Wednesday, July 20, 2016
Direct measurement of IQ getting closer
Researchers say MRI scans can measure human intelligence, and define exactly what it is.
This could lead to radical leaps in AI with machines programmed to think in the same way we do.
'Human intelligence is a widely and hotly debated topic and only recently have advanced brain imaging techniques, such as those used in our current study, given us the opportunity to gain sufficient insights to resolve this and inform developments in artificial intelligence, as well as help establish the basis for understanding and diagnosis of debilitating human mental disorders such as schizophrenia and depression,' said Professor Jianfeng Feng of the University of Warwick, who led the research.
Together with a team in China he has has been working to quantify the brain's dynamic functions, and identify how different parts of the brain interact with each other at different times – to discover how intellect works.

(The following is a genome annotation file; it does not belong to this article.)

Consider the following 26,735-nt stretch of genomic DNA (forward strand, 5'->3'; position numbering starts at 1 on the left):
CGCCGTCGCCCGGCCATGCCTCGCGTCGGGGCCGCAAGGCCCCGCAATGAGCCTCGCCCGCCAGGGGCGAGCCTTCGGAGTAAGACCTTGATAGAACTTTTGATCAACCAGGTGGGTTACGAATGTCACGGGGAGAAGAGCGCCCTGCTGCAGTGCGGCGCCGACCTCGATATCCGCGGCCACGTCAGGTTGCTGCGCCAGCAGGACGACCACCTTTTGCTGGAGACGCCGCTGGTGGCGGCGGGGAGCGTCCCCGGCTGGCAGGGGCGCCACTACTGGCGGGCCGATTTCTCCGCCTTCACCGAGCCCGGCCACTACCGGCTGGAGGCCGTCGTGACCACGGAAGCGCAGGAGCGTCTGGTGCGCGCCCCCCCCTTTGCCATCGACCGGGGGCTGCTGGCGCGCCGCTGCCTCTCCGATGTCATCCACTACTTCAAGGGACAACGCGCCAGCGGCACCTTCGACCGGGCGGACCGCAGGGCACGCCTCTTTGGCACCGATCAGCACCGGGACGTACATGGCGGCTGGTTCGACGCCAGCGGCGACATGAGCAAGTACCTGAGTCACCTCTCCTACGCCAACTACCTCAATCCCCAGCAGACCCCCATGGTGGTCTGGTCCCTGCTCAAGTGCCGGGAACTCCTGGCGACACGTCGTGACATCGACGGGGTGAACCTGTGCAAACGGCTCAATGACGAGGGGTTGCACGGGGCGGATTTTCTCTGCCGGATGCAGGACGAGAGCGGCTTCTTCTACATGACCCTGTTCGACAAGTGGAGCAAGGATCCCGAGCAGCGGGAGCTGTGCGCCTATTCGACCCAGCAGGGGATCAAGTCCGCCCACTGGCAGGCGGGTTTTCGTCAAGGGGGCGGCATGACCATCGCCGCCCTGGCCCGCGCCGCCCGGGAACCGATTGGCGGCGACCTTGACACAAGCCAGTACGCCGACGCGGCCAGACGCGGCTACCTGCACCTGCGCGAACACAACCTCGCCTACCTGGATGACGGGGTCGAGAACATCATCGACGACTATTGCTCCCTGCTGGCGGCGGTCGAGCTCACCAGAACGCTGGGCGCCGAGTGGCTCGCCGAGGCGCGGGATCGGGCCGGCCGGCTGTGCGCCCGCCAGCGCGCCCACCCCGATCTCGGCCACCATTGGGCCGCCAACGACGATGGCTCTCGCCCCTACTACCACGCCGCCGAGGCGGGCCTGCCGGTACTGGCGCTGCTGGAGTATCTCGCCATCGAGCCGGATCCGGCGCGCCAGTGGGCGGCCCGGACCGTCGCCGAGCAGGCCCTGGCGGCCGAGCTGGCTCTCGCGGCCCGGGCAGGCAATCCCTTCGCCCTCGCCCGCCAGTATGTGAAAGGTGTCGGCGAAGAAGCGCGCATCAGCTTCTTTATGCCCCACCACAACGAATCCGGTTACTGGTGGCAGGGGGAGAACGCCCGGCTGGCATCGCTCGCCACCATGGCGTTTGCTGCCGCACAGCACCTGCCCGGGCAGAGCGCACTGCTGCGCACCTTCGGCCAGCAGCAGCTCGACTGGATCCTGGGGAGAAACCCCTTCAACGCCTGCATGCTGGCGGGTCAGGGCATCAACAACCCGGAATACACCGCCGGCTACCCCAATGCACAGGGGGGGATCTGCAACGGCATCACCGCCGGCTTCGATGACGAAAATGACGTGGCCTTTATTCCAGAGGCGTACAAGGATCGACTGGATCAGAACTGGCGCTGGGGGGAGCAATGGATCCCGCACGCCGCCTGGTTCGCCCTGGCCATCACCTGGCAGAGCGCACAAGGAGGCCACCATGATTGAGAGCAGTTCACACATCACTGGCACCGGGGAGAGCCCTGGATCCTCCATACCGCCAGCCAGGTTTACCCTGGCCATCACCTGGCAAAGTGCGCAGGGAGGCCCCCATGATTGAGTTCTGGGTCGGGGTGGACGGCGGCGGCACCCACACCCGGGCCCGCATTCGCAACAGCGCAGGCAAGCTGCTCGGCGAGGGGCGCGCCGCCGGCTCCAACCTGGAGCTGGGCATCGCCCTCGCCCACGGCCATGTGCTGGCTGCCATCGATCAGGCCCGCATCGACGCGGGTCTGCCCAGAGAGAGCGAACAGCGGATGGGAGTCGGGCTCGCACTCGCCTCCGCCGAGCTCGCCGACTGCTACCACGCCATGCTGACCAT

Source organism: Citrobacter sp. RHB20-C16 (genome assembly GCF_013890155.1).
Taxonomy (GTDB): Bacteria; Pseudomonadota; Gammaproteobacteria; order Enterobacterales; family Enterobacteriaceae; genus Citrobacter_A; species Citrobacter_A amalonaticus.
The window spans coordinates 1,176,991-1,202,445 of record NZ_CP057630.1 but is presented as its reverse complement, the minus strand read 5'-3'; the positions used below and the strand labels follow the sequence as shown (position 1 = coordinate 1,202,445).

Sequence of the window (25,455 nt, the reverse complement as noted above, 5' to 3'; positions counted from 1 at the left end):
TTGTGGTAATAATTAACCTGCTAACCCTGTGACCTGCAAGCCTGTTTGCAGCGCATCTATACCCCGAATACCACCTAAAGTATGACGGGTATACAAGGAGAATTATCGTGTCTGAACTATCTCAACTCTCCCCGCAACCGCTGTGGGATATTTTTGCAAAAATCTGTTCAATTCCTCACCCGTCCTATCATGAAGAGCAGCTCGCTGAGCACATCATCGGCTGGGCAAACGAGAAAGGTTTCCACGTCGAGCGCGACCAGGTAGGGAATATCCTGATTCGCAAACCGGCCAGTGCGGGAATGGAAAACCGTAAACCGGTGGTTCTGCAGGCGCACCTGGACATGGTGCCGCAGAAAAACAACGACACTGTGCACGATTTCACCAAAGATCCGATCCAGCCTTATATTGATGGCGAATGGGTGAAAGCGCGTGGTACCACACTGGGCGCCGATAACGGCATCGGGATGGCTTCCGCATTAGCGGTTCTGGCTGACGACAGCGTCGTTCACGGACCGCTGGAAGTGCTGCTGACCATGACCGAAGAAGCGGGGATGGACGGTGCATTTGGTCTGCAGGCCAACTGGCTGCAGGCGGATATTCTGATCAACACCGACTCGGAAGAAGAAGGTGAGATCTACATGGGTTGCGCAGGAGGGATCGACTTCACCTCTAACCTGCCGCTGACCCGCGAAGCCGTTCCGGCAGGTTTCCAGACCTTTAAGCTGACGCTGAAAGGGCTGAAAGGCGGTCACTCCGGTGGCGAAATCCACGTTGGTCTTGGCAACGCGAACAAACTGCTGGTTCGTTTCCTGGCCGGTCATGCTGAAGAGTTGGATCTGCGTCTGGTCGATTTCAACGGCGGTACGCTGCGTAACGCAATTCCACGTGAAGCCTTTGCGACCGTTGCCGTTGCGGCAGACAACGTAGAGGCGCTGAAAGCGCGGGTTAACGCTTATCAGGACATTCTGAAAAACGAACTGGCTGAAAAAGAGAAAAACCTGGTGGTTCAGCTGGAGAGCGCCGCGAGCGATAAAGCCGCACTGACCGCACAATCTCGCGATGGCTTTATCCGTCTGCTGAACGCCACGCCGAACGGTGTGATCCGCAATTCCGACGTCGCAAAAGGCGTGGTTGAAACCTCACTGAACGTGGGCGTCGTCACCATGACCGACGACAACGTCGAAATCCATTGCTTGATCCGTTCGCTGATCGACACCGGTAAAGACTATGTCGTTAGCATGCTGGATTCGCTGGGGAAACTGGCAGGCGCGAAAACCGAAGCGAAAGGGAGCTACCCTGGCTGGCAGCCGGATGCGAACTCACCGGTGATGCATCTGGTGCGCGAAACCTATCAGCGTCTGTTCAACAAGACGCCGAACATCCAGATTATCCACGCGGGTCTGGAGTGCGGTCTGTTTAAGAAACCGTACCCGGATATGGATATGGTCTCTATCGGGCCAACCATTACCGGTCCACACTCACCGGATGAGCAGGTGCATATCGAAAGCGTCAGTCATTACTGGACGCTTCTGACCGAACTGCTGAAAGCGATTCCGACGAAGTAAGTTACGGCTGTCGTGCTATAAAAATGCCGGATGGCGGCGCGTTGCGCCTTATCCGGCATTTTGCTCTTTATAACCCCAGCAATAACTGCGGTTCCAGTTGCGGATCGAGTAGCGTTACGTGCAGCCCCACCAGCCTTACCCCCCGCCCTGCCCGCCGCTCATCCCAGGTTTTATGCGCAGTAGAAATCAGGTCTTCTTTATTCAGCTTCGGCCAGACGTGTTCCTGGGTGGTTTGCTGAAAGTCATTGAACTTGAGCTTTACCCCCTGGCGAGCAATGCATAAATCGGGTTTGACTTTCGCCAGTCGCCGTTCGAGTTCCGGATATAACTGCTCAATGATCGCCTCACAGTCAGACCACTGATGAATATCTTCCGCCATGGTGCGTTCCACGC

Professor Jianfeng found the more variable a brain is, and the more its different parts frequently connect with each other, the higher a person's IQ and creativity are.
This study may also have implications for a deeper understanding of another largely misunderstood field: mental health.
Altered patterns of variability were observed in the brain's default network with schizophrenia, autism and Attention Deficit Hyperactivity Disorder (ADHD) patients.
Knowing the root cause of mental health defects brings scientists exponentially closer to treating and preventing them in the future.
Using resting-state MRI analysis on thousands of people's brains around the world, the research found that the areas of the brain which are associated with learning and development show high levels of variability, meaning that they change their neural connections with other parts of the brain more frequently, over a matter of minutes or seconds.
On the other hand, regions of the brain which aren't associated with intelligence - the visual, auditory, and sensory-motor areas - show small variability and adaptability.
I have reproduced above only the parts dealing with the latest brain research. In an rendeavour to rubbish IQ tests, the article also included a re-run of the old Hampshire research, with its extravagant conclusions. I cover all that here
Posted by jonjayray at 6:39 PM